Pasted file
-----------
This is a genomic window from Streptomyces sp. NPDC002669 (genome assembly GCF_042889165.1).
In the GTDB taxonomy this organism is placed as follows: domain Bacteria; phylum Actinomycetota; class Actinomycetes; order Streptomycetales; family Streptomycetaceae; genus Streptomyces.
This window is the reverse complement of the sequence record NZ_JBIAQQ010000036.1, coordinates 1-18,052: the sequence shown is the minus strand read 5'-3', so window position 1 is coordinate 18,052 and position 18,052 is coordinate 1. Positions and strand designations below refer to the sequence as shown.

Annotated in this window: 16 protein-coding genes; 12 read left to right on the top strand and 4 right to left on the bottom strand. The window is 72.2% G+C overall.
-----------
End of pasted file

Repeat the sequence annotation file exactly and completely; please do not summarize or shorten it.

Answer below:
This is a genomic window from Streptomyces sp. NPDC002669 (genome assembly GCF_042889165.1).
In the GTDB taxonomy this organism is placed as follows: domain Bacteria; phylum Actinomycetota; class Actinomycetes; order Streptomycetales; family Streptomycetaceae; genus Streptomyces.
This window is the reverse complement of the sequence record NZ_JBIAQQ010000036.1, coordinates 1-18,052: the sequence shown is the minus strand read 5'-3', so window position 1 is coordinate 18,052 and position 18,052 is coordinate 1. Positions and strand designations below refer to the sequence as shown.

Annotated in this window: 16 protein-coding genes; 12 read left to right on the top strand and 4 right to left on the bottom strand. The window is 72.2% G+C overall.